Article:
Thursday, 10 December 2015

Wildlife Photography Guest Blog - Billy Heaney

Sea-Changers is working in  collaboration with some of the UKs most talented wildlife photographers over the next few months. Part of this collaboration will be a series of Blogs which celebrate their talent, their work, the beauty of the sea.In the first of these blogs we introduced Billy Heaney.

My name is Billy Heaney. I am 21 years old and I’m about to start my masters by research at the University Exeter, Cornwall Campus. The marine world has fascinated me since I was a toddler. As such, whales and dolphins have been my passion, or obsession, since the tender age of just 2 years old. 
Photography came to me a bit later on in my mid-teens but I was soon hooked always searching for the next magical wildlife encounter. It wasn’t until I started my Zoology degree at the University of Exeter that my focus on marine photography took off. Fortunately, I had begun working for AK Wildlife Cruises, a local wildlife tour operator based in Falmouth, during my first year of study. Since then, I have continued to photograph and film the marine mega fauna which we encounter, ultimately documenting each unique trip along the way.  

It’s hard to narrow it down to just a single ‘best’ or ‘worst’ experience when it comes to photography as even during the best wildlife encounters there’s always something that I think I’ve missed. However, there is one moment that comes to mind, when I look back on all the amazing wildlife encounters which I have been privileged enough to enjoy. It was my birthday, the 24th June 2014, and I was  10 miles off the coast of Falmouth, working for AK Wildlife Cruises, surrounded by hundreds Manx Shearwaters and diving gannets. The sea and sky was a mass of avian diversity, a clear sign that there was a bounty of fish below, I just hoped that there was something bigger lurking beneath the surface. Could there be dolphins somewhere? Or something even bigger? Maybe a whale?

A fishy smell began to linger across the surface, pungent and oddly exciting. This fishy odour wasn’t just the smell of dead fish, it was the aroma of whale breathe. But which whale was it? Well, to my amazement the leviathan soon revealed itself. A large shimmering black back rolled in the near distance. It was a minke whale! Even though it is the second smallest baleen whale, with females reaching lengths of 8 metres, this minke whale dwarfed anything that I had ever encountered in British waters before. 

And with barely a trace, the giant soon disappeared again into the depths. How something so big could be so elusive astonished me. Several minutes had passed and I had no idea where the whale could be, until a friend of mine, sounding confused, shouted “what’s that?” as a large white whale shaped silhouette glided underneath us. It was the minke whale upside down checking us out! It continued to swim around for several minutes, surfacing right next to the boat. Nothing can quite prepare you for the moment when a large sentient being approaches you and interacts with you entirely on their own accord.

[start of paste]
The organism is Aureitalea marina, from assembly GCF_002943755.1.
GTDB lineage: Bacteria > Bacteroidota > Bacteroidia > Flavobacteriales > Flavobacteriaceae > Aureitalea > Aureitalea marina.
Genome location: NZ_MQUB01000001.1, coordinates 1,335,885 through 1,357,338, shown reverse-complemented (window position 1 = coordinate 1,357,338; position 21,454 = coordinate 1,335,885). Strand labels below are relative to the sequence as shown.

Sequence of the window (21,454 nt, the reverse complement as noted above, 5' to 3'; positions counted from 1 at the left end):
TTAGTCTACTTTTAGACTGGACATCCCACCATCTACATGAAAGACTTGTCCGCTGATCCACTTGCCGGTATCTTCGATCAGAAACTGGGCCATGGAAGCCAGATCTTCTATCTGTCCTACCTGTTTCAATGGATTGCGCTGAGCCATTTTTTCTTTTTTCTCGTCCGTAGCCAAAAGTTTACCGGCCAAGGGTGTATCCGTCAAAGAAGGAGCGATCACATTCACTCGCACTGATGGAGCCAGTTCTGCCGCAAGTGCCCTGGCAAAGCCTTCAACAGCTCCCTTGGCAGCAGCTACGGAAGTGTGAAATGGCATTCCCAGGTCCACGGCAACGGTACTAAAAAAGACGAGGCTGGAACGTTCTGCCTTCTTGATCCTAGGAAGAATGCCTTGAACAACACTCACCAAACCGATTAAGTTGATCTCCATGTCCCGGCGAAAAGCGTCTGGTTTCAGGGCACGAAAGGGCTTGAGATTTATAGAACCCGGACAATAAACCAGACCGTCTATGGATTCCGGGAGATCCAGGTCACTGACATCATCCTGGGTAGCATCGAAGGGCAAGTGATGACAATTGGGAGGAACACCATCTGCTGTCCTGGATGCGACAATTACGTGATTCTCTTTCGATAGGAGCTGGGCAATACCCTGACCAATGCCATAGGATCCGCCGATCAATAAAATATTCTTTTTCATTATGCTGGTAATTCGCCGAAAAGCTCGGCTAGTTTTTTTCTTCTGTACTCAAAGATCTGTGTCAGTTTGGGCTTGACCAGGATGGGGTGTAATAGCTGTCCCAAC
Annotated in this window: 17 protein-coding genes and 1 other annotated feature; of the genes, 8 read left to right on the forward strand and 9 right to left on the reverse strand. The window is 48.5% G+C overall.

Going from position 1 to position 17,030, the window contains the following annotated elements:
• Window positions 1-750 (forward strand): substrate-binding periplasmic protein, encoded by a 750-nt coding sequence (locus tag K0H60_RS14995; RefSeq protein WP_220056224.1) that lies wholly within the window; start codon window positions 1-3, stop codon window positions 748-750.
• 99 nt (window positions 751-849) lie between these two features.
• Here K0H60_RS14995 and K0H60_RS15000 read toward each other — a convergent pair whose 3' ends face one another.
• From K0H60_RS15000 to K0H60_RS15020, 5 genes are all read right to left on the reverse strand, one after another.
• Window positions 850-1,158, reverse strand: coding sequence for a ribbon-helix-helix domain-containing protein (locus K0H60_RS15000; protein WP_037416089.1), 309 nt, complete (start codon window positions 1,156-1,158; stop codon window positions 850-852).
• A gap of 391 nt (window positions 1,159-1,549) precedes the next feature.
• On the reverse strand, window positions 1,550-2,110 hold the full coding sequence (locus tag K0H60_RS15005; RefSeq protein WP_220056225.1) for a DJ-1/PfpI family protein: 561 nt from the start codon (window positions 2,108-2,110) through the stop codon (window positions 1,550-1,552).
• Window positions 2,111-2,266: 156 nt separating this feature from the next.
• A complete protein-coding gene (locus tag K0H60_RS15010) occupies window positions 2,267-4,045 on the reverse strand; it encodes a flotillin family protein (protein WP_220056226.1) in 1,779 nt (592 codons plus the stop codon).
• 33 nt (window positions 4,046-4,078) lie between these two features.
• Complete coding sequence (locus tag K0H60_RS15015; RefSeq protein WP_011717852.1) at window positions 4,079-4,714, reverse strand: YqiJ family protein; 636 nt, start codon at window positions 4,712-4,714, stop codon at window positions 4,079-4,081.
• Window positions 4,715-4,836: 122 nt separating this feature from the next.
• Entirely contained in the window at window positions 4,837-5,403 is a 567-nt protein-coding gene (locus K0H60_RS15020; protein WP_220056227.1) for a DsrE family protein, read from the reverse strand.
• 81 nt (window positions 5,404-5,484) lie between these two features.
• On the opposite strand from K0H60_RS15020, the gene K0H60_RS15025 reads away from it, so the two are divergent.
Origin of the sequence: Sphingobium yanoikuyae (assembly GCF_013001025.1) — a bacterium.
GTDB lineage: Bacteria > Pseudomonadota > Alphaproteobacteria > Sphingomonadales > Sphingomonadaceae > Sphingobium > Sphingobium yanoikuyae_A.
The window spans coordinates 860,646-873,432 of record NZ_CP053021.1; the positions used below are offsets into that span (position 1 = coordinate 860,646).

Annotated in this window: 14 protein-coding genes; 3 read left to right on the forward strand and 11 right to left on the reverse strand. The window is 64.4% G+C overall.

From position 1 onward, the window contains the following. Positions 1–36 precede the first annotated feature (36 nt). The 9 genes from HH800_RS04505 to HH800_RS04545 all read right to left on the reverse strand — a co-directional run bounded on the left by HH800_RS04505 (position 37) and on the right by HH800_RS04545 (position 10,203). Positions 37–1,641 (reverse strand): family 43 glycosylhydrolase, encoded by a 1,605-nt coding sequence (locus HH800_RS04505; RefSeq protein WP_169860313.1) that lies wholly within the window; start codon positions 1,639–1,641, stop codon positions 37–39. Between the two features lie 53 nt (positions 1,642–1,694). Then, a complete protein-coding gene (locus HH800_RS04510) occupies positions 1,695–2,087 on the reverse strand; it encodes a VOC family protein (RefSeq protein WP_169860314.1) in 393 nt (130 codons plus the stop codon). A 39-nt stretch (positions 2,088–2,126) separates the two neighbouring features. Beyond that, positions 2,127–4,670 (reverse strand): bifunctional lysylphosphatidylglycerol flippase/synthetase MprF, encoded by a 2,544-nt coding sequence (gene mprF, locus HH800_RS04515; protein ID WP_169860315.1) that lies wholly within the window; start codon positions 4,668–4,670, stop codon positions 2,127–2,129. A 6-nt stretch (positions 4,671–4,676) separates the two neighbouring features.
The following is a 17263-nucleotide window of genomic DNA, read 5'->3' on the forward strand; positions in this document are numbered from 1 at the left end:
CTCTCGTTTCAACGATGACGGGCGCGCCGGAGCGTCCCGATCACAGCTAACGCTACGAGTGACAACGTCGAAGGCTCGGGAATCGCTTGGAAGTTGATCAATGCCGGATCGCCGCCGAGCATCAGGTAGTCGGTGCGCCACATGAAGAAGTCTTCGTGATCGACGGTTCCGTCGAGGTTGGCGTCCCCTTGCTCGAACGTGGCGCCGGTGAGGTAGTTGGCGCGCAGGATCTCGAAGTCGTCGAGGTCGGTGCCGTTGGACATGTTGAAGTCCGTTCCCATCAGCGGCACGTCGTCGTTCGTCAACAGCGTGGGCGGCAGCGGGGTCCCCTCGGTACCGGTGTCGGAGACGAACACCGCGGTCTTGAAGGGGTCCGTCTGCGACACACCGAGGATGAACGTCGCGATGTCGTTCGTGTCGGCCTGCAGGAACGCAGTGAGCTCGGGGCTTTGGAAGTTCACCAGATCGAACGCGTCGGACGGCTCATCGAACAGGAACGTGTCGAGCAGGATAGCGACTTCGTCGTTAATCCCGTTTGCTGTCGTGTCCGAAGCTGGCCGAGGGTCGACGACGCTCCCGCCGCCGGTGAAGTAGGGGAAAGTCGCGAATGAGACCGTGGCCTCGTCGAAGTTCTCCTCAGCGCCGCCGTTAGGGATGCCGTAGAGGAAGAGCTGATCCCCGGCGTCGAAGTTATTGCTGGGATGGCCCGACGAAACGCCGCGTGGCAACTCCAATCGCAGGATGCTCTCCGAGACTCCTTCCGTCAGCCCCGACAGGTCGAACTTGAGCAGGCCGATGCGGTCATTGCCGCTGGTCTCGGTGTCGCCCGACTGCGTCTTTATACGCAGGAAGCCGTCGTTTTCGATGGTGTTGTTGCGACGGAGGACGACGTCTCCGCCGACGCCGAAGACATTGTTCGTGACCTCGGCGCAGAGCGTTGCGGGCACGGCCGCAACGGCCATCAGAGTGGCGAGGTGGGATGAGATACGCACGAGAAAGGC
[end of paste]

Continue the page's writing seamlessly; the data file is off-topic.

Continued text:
During my time out at sea working for AK Wildlife Cruises, I have noticed several changes in the marine environment as the years have progressed. For instance, this year has been a poor year for basking shark sightings all over Cornwall. This lack of shark sightings has coincided with another mass occurrence of Barrel Jellyfish in British waters. Could the barrel jellyfish be out competing or preventing the basking sharks from feeding in our in shore waters?

The sea is in need of protecting on large governmental scales as well as on an individual level. There’s so much that people can do to help the sea. For a start, if you spend the day at the beach take all your litter and rubbish away with you and participate in a 2 minute beach clean to help clean up your local beach. Secondly, use a fish guide when purchasing fresh fish to make sure that is has come from a sustainable source. In subsequent blog posts, I plan to address and discuss a variety of different threats that our oceans are currently facing as well as sharing more stories of my time documenting marine mega fauna in Cornwall.

To find out more about Billy and his work visit his website at:

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